Symptoms:Ovarian diseases, delayed puberty and infertility.Impotence and abnormal spermatogenesis.

  • Causes and symptoms of Hyperprolactinaemia

    Increased PRL hormone secretion by the anteriorpiruitary gland

    Common causes of HyperprolactinaemiaStress Medications e.g. Antipsychotic drugsPrimary hypothyroidim: PRL is stimulated by the increase of TRH.Pituitary gland tumoursProlactinoma: a non-cancerous tumour of the pituitary cell secreting PRL. Idiopathic hypersecretion: e.g. due to impaired secretion of dopamineOther: chest wall lesions and chronic renal failure. Symptoms:Women:OligomenorrhoeaAmenorrhoeaGalactorrhoeaInfertilityHirsutimOsteoporosis

    Men (late onset):Gynaecomastia.Impotence.Osteoporosis

    In both sexes, tumour mass effects may cause visual-field defects and headache.

  • Diagnosis and Treatment

    Diagnosis:History (medications, oligomenorrhoea, hirsutim)

    Physical examination ( galactorrhoea)

    LaboratoryPregnancy TestProlactinMacroprolactin (inactive, large complex of serum prolactin with an IgG antibody)TSH, Free T4U&EsTes, LH, and FSH

    MRI scan ( prolactinaemia)

    Visual field tests (optic nerve)

    Treatment:

    Hyper prolactinaemia: dopamine agonists (e.g. Bromocriptine or Cabergoline)

    Surgery removal and/or radiation therapy (large pituitary tumours)

    Tyroid abnormalities: thyroid hormone replacement ( e.g. levothyroxine)

    Ovarian insufficiency: hormonal therapy (e.g. Estrogens and Progestins)

  • Case study

    A 56 years old male who was recently admitted to A&E for fall-related injuries (crackedright sided rib and right knee injury)In June, the pt was referred to the endocrine clinic due to the detection of an adrenal incidentaloma.Other clinical history include atrial fibrillation and pleural thickening.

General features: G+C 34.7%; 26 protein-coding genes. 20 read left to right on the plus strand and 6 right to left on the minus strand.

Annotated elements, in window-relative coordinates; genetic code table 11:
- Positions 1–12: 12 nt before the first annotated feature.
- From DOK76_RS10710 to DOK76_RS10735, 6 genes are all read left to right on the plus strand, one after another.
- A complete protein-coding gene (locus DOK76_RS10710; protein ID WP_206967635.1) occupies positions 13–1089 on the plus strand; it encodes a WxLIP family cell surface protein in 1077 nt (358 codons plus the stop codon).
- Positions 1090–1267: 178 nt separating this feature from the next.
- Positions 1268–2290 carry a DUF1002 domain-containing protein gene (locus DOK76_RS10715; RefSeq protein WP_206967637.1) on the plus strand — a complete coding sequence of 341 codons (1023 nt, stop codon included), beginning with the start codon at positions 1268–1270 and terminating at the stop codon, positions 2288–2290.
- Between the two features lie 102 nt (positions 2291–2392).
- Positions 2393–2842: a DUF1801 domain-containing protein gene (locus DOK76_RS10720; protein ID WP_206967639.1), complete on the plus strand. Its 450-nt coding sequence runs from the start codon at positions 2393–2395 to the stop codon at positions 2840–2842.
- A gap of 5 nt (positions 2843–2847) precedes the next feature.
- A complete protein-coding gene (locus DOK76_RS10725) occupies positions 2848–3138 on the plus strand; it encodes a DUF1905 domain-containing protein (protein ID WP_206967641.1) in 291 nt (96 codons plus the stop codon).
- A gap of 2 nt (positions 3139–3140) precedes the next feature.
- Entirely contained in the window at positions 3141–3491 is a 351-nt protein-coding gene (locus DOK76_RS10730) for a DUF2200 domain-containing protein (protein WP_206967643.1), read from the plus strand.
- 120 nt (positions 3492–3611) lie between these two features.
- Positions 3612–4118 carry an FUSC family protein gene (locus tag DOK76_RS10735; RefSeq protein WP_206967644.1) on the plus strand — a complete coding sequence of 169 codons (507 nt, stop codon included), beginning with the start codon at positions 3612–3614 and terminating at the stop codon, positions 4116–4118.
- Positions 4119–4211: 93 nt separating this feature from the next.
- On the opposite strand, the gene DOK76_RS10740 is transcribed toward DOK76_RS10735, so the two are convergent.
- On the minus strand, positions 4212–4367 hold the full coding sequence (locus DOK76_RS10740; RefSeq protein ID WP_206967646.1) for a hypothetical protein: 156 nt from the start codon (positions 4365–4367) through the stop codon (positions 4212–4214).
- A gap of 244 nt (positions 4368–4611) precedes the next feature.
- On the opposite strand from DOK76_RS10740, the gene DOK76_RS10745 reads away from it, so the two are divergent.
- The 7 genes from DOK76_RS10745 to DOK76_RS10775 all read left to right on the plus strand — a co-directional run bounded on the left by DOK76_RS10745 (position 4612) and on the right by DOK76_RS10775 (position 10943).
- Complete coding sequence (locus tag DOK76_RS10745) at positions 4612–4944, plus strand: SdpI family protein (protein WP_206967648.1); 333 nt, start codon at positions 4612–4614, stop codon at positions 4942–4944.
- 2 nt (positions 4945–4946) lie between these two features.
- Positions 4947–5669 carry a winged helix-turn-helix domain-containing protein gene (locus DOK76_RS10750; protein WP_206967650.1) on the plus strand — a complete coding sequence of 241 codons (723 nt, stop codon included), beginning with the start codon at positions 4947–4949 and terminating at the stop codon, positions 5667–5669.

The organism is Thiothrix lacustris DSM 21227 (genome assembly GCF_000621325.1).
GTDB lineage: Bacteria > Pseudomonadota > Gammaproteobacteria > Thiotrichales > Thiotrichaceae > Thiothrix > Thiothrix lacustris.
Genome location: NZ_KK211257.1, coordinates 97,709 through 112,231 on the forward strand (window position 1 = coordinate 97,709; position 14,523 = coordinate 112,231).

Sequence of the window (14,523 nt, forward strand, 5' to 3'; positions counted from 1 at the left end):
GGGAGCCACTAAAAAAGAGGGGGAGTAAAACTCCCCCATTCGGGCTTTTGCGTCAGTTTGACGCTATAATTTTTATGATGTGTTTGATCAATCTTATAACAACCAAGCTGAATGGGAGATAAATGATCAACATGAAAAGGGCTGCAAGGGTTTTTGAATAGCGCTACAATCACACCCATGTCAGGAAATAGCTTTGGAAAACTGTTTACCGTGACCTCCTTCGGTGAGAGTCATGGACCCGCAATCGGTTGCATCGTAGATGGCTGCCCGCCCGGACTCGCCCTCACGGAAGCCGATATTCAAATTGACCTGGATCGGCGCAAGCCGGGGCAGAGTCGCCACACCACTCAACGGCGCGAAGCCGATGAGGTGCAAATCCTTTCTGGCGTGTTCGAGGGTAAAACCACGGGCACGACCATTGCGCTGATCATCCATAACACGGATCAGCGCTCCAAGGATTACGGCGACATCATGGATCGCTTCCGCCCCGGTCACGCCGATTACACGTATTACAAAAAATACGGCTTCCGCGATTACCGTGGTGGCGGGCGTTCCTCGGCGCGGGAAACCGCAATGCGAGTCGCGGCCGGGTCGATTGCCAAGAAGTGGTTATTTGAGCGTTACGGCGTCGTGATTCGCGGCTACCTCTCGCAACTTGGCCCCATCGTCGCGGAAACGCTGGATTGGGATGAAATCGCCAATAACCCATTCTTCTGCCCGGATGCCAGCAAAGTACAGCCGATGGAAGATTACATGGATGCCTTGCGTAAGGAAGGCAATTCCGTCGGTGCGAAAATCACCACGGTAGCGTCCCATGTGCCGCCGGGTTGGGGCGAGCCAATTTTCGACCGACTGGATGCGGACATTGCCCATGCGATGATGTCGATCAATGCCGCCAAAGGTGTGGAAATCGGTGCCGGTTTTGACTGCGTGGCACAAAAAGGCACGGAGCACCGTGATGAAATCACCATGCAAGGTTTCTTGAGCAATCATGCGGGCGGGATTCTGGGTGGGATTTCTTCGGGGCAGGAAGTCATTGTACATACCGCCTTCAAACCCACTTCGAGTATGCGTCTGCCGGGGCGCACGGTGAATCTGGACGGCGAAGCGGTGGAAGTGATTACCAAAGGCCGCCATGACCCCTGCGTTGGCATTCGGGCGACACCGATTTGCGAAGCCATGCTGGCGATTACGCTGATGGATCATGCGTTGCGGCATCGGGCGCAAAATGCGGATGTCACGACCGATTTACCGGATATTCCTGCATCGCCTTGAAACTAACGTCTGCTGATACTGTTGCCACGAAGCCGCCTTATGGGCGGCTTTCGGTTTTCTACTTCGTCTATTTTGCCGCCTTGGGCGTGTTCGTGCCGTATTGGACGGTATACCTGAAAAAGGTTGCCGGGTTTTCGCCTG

Lab investigations (12/09/2016)

    ? cause

    TestReference rangeResultProlactin73-407 mU/L>42000TesMale >50 yrs7-30 nmol/L3.0TSH0.35-5.0 mU/L4.64 FT49-19 pmol/L12LH2-10 IU/L2.0FSH1-5 IU/L3.0

  • Prolactinoma

    MRI scan was performed to confirm or rule out prolactinoma.

    The radiology report:46 x 37 x 35 mm pituitary tumour in keeping with pituitary macroadenoma.Encroachment of clivus, sphenoid sinus, left-sided optic pathways and cavernous sinus bilaterally.

  • ReferencesFreeman M. et al(2000) Prolactin:Structure, Function, and Regulation of Secretion, American Physiological Society [online] http://physrev.physiology.org/content/80/4/1523.long

    Ugwa E. et al (2016) Assessment of serum prolactin levels in among infertile women with galactorrhea attending a gyneclogical clinic North-West Nigeria, Nigerian Medical Journal, [online] https://www.ncbi.nlm.nih.gov/pmc/articles/PMC4924401/

    Nevels R. et al (2016) Paroxetine- The Antidepressant from Hell? Probably Not, But Caution Required, Psychopharmacology Bulletin, [online] https://www.ncbi.nlm.nih.gov/pmc/articles/PMC5044489/

    Nessar A. (2010) Clinical Biochemistry. New York. Oxford University Press.

    Besser G.and Thorner M. (1994) Clinal Endocrinology. London. Times Mirror International.

    Video: https://www.youtube.com/watch?v=PHjwymgSTrE